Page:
History of National Parks

The National Park story is a fascinating tale of how a group of passionate campaigners joined together to ensure that their vision for National Parks was achieved.

The first National Park in the world was Yellowstone in the United States, which was established in 1872. It took some time before the official process of National Park designation took place in the UK.  During the early 20th century, following years of industrialisation and the growth of urban settlements, people began to call for greater access to the countryside.  The 1932 Kinder Mass Trespass was a key turning point in the fight for countryside access, and soon the campaigns for access and National Parks were to become inextricably linked.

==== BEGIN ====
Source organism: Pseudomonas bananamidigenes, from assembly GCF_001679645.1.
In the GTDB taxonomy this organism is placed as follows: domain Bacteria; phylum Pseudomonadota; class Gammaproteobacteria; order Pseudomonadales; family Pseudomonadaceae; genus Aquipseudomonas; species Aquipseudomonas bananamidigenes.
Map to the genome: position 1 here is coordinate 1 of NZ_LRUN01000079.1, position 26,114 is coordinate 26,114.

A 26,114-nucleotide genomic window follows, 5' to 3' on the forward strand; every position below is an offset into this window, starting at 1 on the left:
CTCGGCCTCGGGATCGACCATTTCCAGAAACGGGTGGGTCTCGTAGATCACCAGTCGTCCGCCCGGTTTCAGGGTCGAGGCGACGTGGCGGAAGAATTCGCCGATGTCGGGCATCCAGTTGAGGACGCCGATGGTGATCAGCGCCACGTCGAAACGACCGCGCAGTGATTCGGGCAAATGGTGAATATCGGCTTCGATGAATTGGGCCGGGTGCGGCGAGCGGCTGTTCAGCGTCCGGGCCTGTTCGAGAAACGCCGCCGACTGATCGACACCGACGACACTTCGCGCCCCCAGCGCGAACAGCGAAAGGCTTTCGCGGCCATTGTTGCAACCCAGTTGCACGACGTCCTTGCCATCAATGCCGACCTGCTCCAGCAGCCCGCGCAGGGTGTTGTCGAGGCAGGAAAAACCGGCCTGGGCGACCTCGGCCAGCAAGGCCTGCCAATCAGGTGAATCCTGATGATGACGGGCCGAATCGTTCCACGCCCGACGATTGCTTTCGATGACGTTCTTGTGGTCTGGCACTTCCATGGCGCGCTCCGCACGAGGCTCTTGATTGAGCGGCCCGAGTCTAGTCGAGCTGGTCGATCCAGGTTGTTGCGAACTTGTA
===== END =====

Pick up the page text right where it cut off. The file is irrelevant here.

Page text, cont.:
The outbreak of war delayed, but did not stop the campaign for National Parks. In May 1945 John Dower’s White Paper on National Parks reflected the mood of the post war country – our finest landscapes needed protection for current and future generations to enjoy.

In 1949, legislation was passed that enabled the designation of National Parks. The Peak District became the first National Park to be designated in 1951.